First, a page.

A ‘people-hunting video’ / ‘Blast furnace’ / Zoom gloom

Chicago Public Square will take a few days off for a quality control upgrade. Back Monday.

A ‘people-hunting video.’ Missouri Republican Senate candidate and disgraced ex-Gov. Eric Greitens is under fire for a YouTube ad showing him fantasizing about murdering his opponents—“RINOs” (“Republicans in Name Only”).
Key Illinois Republicans have been markedly quiet about a death threat against their colleague, Jan. 6 committee member and Illinois Rep. Adam Kinzinger—and his wife and 5-month-old child.

Take a seat. Noon today brings the next round of House hearings on the Jan. 6 insurrection.
See it here.

Pepsi botheration. Popular Information puts PepsiCo on the spot for its apparent sponsorship of the Texas Republican Party  [Update and clarification from PI on June 28: Republicans chose to honor Pepsi for a 2020 donation
 … which Esquire’s Charlie Pierce says “celebrated Juneteenth by trying to drag us all back to 1857.”
Speaking yesterday in Chicago, ex-Vice President Pence laid the nation’s economic problems at the feet of Joe Biden and made no direct reference to his former boss.
An ex-Tribune editor airs regrets: “A superior ordered me to never say in the newspaper that Trump was lying … and the consequences are now obvious.”

‘Blast furnace.’ The National Weather Service said that’s the effect Chicago could expect today with high winds and temperatures near 100 degrees …
 … and maybe another round of storms as things cool off later …
 … wrapping up this, the year’s longest day.

Drink warily. Axios Chicago: Water in more than a third of the homes tested by Chicago shows high lead levels.
Poynter’s Al Tompkins: The U.S. drought map is ugly, but not hopeless.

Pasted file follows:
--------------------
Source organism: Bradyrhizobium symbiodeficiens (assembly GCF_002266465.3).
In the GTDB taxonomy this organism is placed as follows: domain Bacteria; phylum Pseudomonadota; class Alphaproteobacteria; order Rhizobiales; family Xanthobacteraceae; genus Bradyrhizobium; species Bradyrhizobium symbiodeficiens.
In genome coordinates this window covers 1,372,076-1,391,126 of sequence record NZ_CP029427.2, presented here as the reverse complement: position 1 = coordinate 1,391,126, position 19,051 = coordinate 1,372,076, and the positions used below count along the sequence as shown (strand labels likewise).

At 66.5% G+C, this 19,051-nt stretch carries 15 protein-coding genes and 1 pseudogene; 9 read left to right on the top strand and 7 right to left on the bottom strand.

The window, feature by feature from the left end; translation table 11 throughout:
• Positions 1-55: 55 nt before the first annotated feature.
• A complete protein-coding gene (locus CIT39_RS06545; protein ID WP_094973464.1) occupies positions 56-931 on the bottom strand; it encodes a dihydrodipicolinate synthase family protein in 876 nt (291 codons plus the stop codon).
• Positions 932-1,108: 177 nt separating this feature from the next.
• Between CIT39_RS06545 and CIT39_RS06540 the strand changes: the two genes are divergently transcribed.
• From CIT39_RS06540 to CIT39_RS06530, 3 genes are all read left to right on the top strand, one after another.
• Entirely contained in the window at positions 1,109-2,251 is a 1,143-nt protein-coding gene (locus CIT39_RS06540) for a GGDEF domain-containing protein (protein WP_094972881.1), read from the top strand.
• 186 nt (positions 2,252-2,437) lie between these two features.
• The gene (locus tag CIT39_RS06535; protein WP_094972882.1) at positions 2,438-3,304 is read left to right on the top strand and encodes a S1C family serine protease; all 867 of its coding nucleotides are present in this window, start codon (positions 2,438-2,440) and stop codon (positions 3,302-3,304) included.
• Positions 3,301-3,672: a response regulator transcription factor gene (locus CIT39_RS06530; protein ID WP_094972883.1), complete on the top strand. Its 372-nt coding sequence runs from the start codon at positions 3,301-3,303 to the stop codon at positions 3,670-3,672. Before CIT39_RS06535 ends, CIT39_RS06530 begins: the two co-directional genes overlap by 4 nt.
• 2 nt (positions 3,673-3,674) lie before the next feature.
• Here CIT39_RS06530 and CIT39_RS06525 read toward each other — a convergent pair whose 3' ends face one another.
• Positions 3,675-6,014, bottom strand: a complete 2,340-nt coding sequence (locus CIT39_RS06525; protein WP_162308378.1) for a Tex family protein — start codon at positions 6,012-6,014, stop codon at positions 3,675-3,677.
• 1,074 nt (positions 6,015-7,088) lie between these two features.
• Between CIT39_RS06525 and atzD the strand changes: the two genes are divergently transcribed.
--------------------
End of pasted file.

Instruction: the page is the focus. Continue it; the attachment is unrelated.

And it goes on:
‘Voters have no idea where the tens of thousands of dollars he’s loaned his campaign come from.’ Democratic House candidate Jonathan Jackson—son of the Rev. Jesse Jackson—is under fire from rivals for failure to make the required campaign finance disclosures.
The AP rounds up what to watch in today’s Alabama and Washington, D.C., elections.
Ready to cast your ballot in the Illinois primary? The Square election guide’s here to help.

What was that guy’s name again? Mayor Lightfoot’s news release announcing her selection of 24th Ward Ald. Michael Scott Jr.’s sister to replace him tied itself in knots not to mention Scott himself.
The City Council gets final say tomorrow.
 Council members today were weighing a rollback in the city’s speed camera program—pushing the ticket threshold from 6 mph over the limit back to 10 mph.

Zoom gloom. A widespread outage was crippling video conferencing around the world.
Downdetector had collected more than 14,000 problem reports in the hour before Square’s email deadline.

Kellogg’s flakes. The company’s splitting into three parts—focusing on cereals, snacks and plant-based foods …
 … and shifting its HQ from Battle Creek, Michigan, to Chicago.

‘Drawing any equivalence between rioters storming our Capitol … and a cigar-chomping toy dog is a shameful and grotesque insult to the memory of everyone who died.’ Stephen Colbert responds to his staff’s arrest while filming comedy bits last week.
See his monologue: “Puppetry in the first degree.”
Correcting yesterday’s Square: The arrests occurred in the Longworth House Office Building.
Critic Aaron Barnhart rounds up “The 10 Biggest Fails in Late-Night TV History.”

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